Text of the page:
Ken Pays Tribute to the Inner Toy in All of Us
Adults can be boring. Oops, did I say that? But it’s true—the heavy burdens of financial responsibility, parenthood, our professional lives, and whatever else take their toll. Mark Twain had it right: “The problem with adults is adults.” Okay, he didn’t say that, but he should have. Where does life’s instruction manual say “Must not be playful after age 30?”
I didn’t play often as a child, at least while I was incarcerated. I now practice law, a profession that demands discipline and focus. If you polled our significant others, most would probably confirm that attorneys can be no fun. Why? Because the truth is something is wrong with our brains. Well, mine anyway. But take note, engineers. I once deposed a woman who was on her fourth marriage; the first three husbands were engineers, the current one was an attorney. So, get off your high horse.
It takes confidence to be playful in professional settings. But I found my inner child early nonetheless. As a summer law intern in Atlanta—when I was yet to even be offered a job after graduation—I switched all of the firm name placards while working late one night. Secretaries became named partners, and named partners became secretaries. I came into the office the next morning to a buzz. Apparently, someone had threatened the social pecking order.
I didn’t understand. In my mind, I just used humor to turn “peckers” into “peckees,” and vice versa. Everyone deserves to be a “pecker” for a day, don’t they? It would seem so, there are so many in life. OMG, I may as well have written an anonymous op-ed to the N.Y. Times. The powers-that-be quickly identified the likely treasonous traitor. And they still hired me! Such poor judgment is seldom seen—by the firm, not me. But I made my social point with humor. Attorneys would be nobody without their staff.
Two years later, I was engaged in a “tit for tat” prank battle with a colleague in an adjoining office. He thought that he was funny. He wasn’t. He was young, and hardly worth my time and imagination. Even the King of the Jungle, however, has to prove his superiority from time to time. So I relented. Besides, he needed to learn a lesson after he turned all of my office furniture upside down one early morning. It required a response. I warned him earlier: “Don’t poke the bear, John.”
Proper, Southern humor is no match for pure native Pacific Northwest evil. I bided my time, and then struck with cold vengeance. His office, like most lawyers’ offices, was decorated with a collage of family photos. I waited for several weeks until he proudly announced that his very first client, a family friend, was coming to the office. I watched, and when he went to the lobby to greet his client, I pounced. Clients love family photos, especially family friends. So, I had arranged with one of our paralegals to switch out her family photos with his. Working quickly, we made the substitutions and then waited.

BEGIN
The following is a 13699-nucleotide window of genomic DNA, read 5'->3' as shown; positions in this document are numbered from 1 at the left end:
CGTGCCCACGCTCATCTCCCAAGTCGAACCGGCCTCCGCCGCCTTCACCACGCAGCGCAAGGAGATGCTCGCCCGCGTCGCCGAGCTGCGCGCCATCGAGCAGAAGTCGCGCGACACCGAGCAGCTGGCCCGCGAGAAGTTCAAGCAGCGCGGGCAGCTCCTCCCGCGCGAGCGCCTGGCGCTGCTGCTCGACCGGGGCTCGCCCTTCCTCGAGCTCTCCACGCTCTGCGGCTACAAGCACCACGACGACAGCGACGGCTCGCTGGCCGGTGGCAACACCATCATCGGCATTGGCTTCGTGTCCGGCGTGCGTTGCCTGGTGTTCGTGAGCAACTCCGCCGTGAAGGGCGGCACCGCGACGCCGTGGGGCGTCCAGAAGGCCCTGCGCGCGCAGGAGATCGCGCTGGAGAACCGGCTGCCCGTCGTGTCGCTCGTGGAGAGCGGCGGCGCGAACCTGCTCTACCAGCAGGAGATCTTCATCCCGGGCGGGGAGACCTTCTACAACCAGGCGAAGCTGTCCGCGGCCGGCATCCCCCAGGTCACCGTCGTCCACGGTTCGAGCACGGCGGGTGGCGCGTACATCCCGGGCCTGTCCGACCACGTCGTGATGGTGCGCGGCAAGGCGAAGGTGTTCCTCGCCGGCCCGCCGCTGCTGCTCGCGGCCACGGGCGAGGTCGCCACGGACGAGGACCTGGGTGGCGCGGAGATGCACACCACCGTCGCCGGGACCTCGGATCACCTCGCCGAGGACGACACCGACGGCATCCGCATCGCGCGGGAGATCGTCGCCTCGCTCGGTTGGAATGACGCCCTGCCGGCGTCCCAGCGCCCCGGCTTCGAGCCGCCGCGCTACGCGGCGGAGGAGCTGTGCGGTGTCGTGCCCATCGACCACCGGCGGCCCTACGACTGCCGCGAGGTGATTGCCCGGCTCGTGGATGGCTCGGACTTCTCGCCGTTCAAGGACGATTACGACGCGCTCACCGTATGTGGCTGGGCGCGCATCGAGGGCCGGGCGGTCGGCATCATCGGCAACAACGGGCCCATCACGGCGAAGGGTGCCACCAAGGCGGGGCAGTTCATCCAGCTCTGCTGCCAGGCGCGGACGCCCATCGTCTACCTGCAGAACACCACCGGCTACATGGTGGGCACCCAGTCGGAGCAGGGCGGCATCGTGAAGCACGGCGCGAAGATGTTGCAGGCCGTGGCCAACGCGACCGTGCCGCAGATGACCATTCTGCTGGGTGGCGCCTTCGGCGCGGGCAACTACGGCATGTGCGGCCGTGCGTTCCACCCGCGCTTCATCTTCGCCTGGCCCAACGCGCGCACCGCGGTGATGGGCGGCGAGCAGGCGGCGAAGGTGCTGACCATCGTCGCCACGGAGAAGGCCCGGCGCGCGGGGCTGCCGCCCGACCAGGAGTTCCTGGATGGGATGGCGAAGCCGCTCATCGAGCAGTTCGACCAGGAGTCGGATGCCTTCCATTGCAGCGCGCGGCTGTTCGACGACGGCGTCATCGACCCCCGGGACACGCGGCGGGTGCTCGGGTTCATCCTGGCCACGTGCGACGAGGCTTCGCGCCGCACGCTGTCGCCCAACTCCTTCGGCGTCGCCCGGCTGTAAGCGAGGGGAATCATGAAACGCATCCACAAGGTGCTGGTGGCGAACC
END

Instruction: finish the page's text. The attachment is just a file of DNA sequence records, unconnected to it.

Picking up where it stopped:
I listened to the introductory pleasantries next door for a minute or so, and then that sweet sound of total prank victory was heard: “Karlberg, you ass!” On his wall were beautiful photos of a wonderful black family. I felt like MacGyver—a little this, a little that, and then comedic magic. Hakuna matata! He never again “punked” me.
Throughout my legal career, I frequently put my professional life at risk for the sake of humor. I once quoted Bullwinkle in a brief to the federal court, and won. But my finest “inner child” hour was as a father to my two daughters, Katie and Jessie. Kids make the best toys. At an early age, we played wherever we went. Sometimes, the humor was simple, subtle, and silly, like when I taught them to go to the cake aisle of the grocery store and turn the boxes of pineapple upside cake upside down. They would run afterward like they stole something.
My fondest memories, however, are of playing hide-and-seek at Fred Meyer. We would play for hours with my daughters’ soccer teammates between tournament games. Once Katie was caught by store management, as she lowered herself into a large plastic garbage can on an end cap display and then put the lid over herself. But in a moment of extreme fatherly pride, her ability to improvise saved her. Without missing a beat, Katie promptly stepped out of the garbage can and declared, “Yes, that’s just the right size. I’ll take one.” My humor training was complete that day—mission accomplished. Her inner toy was alive and well.
I wish for all my readers to take time each day to play and be playful. No one will think worse of you. Make your last breath in life be the breath that you can’t take because you are laughing too hard with someone you love.
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